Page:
I’m glad I’m not alone on this. I do think he’s heading for Taylor Kitsch territory…but you know what, big screen success is not for every TV star. And anyway, TV is where it’s at these days.

      • supposedtobeworking says:

        I wish Taylor Kitsch had done some small character roles first, because he is a pretty good actor for the tender moments. I think the challenge is that so many of these guys are so interchangeable that maybe you need a really incredible script and story line to set your self apart? It must be so hard to resist the machine that makes you feel you’re able to carry big budget movies. And Charlie and Taylor both seem to feel the need to be macho strong men in their hits.

    • Mia4s says:

      It’s really hard to say, it’s sliding doors. Jaimie Dornan is certainly working more but he’s not a star and certainly not a green light name for a large project. The smaller films he has done (I don’t know if these are the offers he gets or if it is deliberate) don’t rest on him and he is smart to stick to ensemble work for now. No one was impressed with his acting in 50 Shades and most people haven’t seen The Fall. He’d be crazy to front himself as a big deal and he seems to know that. Again, that’s smart.

      Hunnam fell into the Taylor Kitsch trap; original properties trying to be blockbusters before you’ve made your name elsewhere. VERY rare to succeed these days. The only example I can think of right off is Kingsmen and Taron Edgerton (whose next film bombed miserably…but, perception)…but we will see how the sequel does.

      The safer route if you want to boost your names in blockbusters is simple: Comicbook movies, Harry Potter, Star Wars. Do (for example) Daisy Ridley and John Boyega deserve the credit for Force Awakens box office success. Nope!! Do they get it? Well…some if it…enough to use it for other projects. That’s the key.

      • Craven says:

        To be fair, this was a King Arthur movie. Its hardly an original property. WB viewed it more as a reboot movie with a ready audience in the way of GoT starved fans. Hunnam being a proper c**k very smugly told interviewers that he had beat Henry Carvill and Michael Fassbender for Arthur. So there was a point when franchise heavy actors and in Fassbenders case, a franchise actor with Oscar potential in his future, were being considered. Hunnam, the c**k, then spent a bunch of interviews talking macho about how he had won the role by telling Guy Ritchie to set up a cage fight with other contenders so he can prove himself. I of course assumed that Hunnam is just an epic c**k who probably got the part because he was more desperate and willing to take a smaller payday for a movie that would sink or swim, with or without him.

        I suspect he would have been as wooden as Jamie Dornan in Fifty Shades anyway. I saw him on Queer As Folk and wanted to cry at how terrible an actor he was. And he would probably have clashed with someone on that set. Ritchie doesnt seem to particularly like him, he clashed with Pattinson in Lost City of Z and admittedly clashed with Ron Perlman on SOA. I think between that and the back to back mega flops, the studios are done with him as a leading man.

      • Miles says:

        Kingsman is not an original blockbuster. Its based off of a comic book. It’s very rare for any original blockbuster to make any money unless you’ve get legit box office draws like Leo, Denzel, Sandra Bullock etc. Even franchise films aren’t always successful. Being in any successful film is honestly luck. All the pieces need to fall right into place. You could have a great movie but if the marketing isn’t good then the movie is a failure financially. Again all luck.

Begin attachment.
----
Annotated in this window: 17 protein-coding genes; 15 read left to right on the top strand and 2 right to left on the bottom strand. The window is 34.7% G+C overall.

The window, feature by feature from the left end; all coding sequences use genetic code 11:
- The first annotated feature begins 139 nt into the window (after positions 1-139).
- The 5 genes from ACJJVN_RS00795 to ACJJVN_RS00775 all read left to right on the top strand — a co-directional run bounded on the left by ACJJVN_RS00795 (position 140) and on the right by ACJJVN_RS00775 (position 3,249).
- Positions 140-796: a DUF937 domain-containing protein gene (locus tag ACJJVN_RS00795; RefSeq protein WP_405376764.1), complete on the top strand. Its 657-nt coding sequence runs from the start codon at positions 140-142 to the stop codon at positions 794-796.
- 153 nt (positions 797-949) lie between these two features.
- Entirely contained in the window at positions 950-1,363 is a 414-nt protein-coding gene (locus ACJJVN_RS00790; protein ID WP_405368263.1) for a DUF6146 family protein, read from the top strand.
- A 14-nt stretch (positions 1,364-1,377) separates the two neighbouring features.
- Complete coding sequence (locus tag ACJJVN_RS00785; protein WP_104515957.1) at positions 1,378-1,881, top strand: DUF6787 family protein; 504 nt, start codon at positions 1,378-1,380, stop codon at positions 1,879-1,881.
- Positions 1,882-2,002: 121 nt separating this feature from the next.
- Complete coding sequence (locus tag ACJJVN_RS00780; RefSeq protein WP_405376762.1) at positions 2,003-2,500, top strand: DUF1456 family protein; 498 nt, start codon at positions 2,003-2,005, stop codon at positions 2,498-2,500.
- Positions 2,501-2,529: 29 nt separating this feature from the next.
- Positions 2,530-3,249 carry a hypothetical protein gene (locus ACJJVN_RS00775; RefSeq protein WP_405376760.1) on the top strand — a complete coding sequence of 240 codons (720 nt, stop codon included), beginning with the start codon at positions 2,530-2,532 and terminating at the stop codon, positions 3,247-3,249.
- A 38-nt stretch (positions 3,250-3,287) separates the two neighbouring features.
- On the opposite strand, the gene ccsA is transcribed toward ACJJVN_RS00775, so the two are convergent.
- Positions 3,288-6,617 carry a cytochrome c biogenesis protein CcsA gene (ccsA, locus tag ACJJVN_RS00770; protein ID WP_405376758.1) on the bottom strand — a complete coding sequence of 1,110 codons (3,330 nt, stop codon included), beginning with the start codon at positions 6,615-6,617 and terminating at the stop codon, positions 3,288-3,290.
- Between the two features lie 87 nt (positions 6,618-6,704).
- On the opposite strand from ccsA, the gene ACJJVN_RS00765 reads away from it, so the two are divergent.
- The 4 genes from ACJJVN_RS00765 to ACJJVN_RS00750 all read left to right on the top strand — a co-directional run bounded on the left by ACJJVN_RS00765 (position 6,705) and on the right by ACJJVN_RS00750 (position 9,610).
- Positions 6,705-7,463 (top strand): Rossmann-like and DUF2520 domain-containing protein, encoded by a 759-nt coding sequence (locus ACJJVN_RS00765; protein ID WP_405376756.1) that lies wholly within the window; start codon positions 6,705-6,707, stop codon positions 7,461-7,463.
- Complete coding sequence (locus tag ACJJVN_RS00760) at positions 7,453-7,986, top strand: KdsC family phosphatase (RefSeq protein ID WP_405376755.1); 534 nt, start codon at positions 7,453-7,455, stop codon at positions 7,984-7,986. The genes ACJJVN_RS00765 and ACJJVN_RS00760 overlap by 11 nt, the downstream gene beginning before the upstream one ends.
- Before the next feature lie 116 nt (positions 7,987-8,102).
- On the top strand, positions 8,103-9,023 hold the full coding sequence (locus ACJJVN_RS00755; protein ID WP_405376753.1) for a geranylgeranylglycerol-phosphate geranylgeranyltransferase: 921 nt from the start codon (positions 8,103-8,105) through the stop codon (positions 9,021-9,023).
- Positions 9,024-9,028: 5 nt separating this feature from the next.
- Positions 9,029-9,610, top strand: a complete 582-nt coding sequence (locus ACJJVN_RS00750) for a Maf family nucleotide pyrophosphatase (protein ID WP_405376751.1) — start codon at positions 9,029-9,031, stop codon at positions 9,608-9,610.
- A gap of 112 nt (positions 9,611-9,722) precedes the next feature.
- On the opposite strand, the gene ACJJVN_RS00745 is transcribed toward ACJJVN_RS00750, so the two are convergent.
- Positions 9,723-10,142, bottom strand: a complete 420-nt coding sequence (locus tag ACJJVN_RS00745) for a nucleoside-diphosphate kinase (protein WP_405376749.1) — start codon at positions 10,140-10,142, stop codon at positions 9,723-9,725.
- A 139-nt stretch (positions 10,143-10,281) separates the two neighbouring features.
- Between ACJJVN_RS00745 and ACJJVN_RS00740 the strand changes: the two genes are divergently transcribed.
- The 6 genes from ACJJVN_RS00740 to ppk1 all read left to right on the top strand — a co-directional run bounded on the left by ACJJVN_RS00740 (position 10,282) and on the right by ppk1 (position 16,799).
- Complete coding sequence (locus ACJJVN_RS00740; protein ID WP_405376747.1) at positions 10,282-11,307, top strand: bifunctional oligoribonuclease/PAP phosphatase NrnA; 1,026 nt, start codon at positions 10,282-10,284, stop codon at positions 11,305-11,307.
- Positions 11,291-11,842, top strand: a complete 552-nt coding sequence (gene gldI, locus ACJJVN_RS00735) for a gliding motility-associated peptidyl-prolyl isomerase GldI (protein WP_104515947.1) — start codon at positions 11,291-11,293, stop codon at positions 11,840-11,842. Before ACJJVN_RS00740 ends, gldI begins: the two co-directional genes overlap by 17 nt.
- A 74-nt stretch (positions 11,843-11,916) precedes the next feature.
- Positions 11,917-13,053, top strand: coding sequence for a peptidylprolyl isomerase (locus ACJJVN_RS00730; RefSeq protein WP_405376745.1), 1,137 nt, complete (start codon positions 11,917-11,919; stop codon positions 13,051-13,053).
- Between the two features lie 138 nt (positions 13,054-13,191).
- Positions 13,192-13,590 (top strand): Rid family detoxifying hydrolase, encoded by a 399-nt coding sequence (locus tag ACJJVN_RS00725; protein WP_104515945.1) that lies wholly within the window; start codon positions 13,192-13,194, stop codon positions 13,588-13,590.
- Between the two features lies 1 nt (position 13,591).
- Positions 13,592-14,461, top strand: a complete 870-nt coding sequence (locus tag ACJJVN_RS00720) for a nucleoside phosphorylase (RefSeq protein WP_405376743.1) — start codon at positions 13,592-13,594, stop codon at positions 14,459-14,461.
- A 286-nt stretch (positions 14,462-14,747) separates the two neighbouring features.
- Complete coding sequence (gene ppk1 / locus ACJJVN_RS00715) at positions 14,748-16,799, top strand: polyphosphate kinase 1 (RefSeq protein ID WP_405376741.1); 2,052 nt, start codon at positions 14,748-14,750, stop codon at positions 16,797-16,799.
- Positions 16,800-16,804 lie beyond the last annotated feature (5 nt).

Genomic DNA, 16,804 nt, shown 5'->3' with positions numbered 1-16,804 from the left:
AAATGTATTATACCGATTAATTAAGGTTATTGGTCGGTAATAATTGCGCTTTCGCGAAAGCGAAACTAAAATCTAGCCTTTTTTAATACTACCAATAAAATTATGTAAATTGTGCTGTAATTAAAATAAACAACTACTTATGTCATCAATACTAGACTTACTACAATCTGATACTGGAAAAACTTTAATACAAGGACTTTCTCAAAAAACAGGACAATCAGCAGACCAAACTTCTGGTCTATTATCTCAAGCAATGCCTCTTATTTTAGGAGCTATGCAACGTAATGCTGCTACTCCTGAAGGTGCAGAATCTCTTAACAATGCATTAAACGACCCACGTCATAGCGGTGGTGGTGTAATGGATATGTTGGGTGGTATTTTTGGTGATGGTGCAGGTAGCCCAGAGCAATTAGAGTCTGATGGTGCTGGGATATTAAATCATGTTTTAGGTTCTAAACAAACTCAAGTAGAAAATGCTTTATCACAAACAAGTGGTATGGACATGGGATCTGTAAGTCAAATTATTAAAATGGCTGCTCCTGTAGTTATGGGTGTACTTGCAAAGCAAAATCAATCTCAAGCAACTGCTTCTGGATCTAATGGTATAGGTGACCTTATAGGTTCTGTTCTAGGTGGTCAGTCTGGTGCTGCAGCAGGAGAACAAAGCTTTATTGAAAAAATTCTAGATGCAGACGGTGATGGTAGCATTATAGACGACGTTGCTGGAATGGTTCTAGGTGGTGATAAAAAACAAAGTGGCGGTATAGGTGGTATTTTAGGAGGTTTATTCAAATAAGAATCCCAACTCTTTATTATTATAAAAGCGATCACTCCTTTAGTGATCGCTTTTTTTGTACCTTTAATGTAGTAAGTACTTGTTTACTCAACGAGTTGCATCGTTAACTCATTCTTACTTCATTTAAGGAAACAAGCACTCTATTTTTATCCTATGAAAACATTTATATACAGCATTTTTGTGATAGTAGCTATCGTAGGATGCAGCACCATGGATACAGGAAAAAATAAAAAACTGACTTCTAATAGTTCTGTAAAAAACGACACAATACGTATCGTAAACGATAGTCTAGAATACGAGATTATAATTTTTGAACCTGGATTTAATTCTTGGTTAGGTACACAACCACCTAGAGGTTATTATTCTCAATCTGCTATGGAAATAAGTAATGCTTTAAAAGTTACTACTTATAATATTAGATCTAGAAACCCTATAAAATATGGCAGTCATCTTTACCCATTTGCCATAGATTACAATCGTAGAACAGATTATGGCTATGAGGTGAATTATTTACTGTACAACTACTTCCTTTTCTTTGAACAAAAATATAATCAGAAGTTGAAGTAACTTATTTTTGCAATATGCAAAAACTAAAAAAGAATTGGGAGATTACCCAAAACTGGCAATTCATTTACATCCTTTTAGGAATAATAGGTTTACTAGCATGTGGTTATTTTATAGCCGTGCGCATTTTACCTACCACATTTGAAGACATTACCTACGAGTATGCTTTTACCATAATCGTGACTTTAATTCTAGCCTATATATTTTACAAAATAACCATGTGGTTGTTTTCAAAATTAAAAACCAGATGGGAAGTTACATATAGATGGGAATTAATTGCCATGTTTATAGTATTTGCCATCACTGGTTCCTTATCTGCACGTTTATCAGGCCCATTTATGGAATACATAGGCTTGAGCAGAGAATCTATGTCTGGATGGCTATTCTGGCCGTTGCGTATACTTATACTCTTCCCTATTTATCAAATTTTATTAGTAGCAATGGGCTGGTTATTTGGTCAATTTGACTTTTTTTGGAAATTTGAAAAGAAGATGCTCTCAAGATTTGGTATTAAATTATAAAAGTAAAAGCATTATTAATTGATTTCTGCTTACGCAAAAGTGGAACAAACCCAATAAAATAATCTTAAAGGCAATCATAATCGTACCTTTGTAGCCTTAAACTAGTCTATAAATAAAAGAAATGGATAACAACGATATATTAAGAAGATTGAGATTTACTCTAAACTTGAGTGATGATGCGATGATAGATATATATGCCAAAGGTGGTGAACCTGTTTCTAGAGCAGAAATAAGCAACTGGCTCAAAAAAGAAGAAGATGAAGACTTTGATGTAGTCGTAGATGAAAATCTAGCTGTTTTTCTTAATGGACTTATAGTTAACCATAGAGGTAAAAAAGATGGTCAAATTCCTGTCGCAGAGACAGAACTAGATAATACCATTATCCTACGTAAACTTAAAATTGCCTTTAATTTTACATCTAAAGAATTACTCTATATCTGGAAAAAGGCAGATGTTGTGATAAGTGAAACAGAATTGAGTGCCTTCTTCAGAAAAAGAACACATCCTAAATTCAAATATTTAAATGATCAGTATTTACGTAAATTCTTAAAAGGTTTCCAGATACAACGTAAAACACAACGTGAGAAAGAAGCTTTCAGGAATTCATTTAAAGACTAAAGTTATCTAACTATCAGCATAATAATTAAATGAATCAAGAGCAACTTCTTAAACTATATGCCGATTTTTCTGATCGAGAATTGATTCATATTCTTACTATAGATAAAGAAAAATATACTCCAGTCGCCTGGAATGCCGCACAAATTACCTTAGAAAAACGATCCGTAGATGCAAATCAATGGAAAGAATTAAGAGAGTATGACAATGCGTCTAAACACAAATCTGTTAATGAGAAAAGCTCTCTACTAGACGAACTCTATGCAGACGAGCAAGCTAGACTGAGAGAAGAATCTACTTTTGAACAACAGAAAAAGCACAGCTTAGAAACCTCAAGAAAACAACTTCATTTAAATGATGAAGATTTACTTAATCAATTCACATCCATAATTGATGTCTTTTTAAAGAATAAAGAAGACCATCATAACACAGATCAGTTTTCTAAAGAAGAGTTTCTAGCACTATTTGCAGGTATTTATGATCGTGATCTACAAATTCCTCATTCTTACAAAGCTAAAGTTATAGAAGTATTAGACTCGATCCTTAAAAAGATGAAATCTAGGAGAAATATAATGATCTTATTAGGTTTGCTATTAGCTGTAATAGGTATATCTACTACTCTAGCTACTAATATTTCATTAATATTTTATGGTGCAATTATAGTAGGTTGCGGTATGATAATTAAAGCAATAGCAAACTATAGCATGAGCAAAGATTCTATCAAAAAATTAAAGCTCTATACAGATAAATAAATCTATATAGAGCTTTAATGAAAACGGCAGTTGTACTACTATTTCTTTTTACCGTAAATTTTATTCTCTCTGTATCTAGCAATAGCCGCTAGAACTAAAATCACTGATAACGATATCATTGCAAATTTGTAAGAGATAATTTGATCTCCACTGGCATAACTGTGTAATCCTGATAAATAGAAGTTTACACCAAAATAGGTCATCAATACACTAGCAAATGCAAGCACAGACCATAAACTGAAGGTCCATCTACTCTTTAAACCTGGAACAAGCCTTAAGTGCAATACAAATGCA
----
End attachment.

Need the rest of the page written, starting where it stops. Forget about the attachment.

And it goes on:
• Mia4s says:

        I forgot Kingsmen was a comic book! Well there goes that example of original content.
        Hollywood has done remakes and sequels since the beginning to reasonable success at least, but I wonder if it feels worse now because we are getting less and less original content.

    • minx says:

      I agree. It’s so ironic that he backed off from 50 Shades, which ended up being successful.

    • Digital Unicorn (aka Betti) says:

      I think he regrets walking away from it, esp after seeing how well it did and how it propelled the career’s of Jamie and Dakota – lets be honest we know it was sh!t but it did help their careers.

    • Bridget says:

      Jamie Dornan would disagree that it was a big springboard.

      • Lucy2 says:

        Yeah all I think he got out of it was a large collection of people calling his acting wooden.

    • Shijel says:

      I don’t think he backed out out of 50 Shades. Wasn’t it the producer or the producer’s wife or someone involved in the financing of it that didn’t want him, and got really happy and vague-tweety on twitter when her fave, Dornan, was announced instead?

      I think he was asked to leave.

      • Bridget says:

        He butted heads with EL James – he thought he was going to be able to give input into the script (apparently he’s a bourgeoning writer)

    • Forestlass says:

      No way… Dornan is more famous but he’s a joke!

      • Paige says:

        IMO he’s hotter and he seems down to earth. Charlie sounds like a big headed douche. Way too off putting. Plus I loved him as Paul Spector.

      • third ginger says:

        Dornan is headed to HBO, a good move. His credibility as an actor was hit hard by reviews for 50 SHADES. They weren’t just bad; they were scathing. I am not sure any actor could have risen above the awful source material.

      • Forestlass says:

        I don’t find them hot and seriously his fans needs something other than the fall (Gillian steals The shows). he’s been acting for more than a decade now! Maybe the new HBO.

  3. Maria F. says:

    i saw it and yes, the story is so so, but I love these historical movies and it was very entertaining. The cinematography, the locations, the costumes – it was visually very pleasing. Not to mention all the men candy.